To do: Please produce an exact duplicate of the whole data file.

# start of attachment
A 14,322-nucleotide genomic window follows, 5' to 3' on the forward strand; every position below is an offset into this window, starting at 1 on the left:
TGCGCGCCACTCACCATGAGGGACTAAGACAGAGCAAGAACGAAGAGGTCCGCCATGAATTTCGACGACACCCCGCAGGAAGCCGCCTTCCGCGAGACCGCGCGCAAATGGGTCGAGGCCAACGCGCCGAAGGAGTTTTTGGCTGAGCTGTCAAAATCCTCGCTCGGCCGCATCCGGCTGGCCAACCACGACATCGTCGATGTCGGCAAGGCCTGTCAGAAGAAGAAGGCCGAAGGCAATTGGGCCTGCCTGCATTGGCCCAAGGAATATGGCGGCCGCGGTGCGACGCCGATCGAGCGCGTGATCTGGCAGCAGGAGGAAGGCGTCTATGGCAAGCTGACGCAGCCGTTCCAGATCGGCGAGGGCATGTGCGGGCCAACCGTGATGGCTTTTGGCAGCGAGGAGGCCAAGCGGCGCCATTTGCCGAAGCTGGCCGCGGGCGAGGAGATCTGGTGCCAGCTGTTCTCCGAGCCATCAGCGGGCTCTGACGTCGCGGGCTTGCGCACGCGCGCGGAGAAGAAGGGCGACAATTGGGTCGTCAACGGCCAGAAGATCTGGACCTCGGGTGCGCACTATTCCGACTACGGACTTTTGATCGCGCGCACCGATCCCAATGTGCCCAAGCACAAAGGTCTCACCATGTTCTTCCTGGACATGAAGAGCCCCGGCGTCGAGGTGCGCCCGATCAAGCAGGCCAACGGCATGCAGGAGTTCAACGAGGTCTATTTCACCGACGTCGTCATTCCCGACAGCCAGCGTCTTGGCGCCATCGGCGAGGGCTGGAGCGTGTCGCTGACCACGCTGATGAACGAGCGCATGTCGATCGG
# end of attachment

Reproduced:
A 14,322-nucleotide genomic window follows, 5' to 3' on the forward strand; every position below is an offset into this window, starting at 1 on the left:
TGCGCGCCACTCACCATGAGGGACTAAGACAGAGCAAGAACGAAGAGGTCCGCCATGAATTTCGACGACACCCCGCAGGAAGCCGCCTTCCGCGAGACCGCGCGCAAATGGGTCGAGGCCAACGCGCCGAAGGAGTTTTTGGCTGAGCTGTCAAAATCCTCGCTCGGCCGCATCCGGCTGGCCAACCACGACATCGTCGATGTCGGCAAGGCCTGTCAGAAGAAGAAGGCCGAAGGCAATTGGGCCTGCCTGCATTGGCCCAAGGAATATGGCGGCCGCGGTGCGACGCCGATCGAGCGCGTGATCTGGCAGCAGGAGGAAGGCGTCTATGGCAAGCTGACGCAGCCGTTCCAGATCGGCGAGGGCATGTGCGGGCCAACCGTGATGGCTTTTGGCAGCGAGGAGGCCAAGCGGCGCCATTTGCCGAAGCTGGCCGCGGGCGAGGAGATCTGGTGCCAGCTGTTCTCCGAGCCATCAGCGGGCTCTGACGTCGCGGGCTTGCGCACGCGCGCGGAGAAGAAGGGCGACAATTGGGTCGTCAACGGCCAGAAGATCTGGACCTCGGGTGCGCACTATTCCGACTACGGACTTTTGATCGCGCGCACCGATCCCAATGTGCCCAAGCACAAAGGTCTCACCATGTTCTTCCTGGACATGAAGAGCCCCGGCGTCGAGGTGCGCCCGATCAAGCAGGCCAACGGCATGCAGGAGTTCAACGAGGTCTATTTCACCGACGTCGTCATTCCCGACAGCCAGCGTCTTGGCGCCATCGGCGAGGGCTGGAGCGTGTCGCTGACCACGCTGATGAACGAGCGCATGTCGATCGG